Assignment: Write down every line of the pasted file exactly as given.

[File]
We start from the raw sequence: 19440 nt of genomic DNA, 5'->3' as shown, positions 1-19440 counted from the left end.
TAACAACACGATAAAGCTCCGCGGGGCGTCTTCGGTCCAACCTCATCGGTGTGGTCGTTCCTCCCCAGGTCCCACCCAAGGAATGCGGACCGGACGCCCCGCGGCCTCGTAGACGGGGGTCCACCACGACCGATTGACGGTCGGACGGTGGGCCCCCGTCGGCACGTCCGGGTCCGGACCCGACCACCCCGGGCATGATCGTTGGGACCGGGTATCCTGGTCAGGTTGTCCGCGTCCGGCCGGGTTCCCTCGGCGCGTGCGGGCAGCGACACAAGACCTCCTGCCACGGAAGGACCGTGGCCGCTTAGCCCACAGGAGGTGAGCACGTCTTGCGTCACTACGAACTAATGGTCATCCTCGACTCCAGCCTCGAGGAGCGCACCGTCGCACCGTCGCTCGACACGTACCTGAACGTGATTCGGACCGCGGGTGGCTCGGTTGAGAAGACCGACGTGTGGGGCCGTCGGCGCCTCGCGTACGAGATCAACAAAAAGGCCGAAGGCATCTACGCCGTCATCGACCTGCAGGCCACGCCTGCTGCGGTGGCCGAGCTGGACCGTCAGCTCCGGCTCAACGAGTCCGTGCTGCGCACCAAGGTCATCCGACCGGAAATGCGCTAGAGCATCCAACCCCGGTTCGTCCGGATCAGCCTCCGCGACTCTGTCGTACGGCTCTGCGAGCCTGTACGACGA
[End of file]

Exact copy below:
We start from the raw sequence: 19440 nt of genomic DNA, 5'->3' as shown, positions 1-19440 counted from the left end.
TAACAACACGATAAAGCTCCGCGGGGCGTCTTCGGTCCAACCTCATCGGTGTGGTCGTTCCTCCCCAGGTCCCACCCAAGGAATGCGGACCGGACGCCCCGCGGCCTCGTAGACGGGGGTCCACCACGACCGATTGACGGTCGGACGGTGGGCCCCCGTCGGCACGTCCGGGTCCGGACCCGACCACCCCGGGCATGATCGTTGGGACCGGGTATCCTGGTCAGGTTGTCCGCGTCCGGCCGGGTTCCCTCGGCGCGTGCGGGCAGCGACACAAGACCTCCTGCCACGGAAGGACCGTGGCCGCTTAGCCCACAGGAGGTGAGCACGTCTTGCGTCACTACGAACTAATGGTCATCCTCGACTCCAGCCTCGAGGAGCGCACCGTCGCACCGTCGCTCGACACGTACCTGAACGTGATTCGGACCGCGGGTGGCTCGGTTGAGAAGACCGACGTGTGGGGCCGTCGGCGCCTCGCGTACGAGATCAACAAAAAGGCCGAAGGCATCTACGCCGTCATCGACCTGCAGGCCACGCCTGCTGCGGTGGCCGAGCTGGACCGTCAGCTCCGGCTCAACGAGTCCGTGCTGCGCACCAAGGTCATCCGACCGGAAATGCGCTAGAGCATCCAACCCCGGTTCGTCCGGATCAGCCTCCGCGACTCTGTCGTACGGCTCTGCGAGCCTGTACGACGA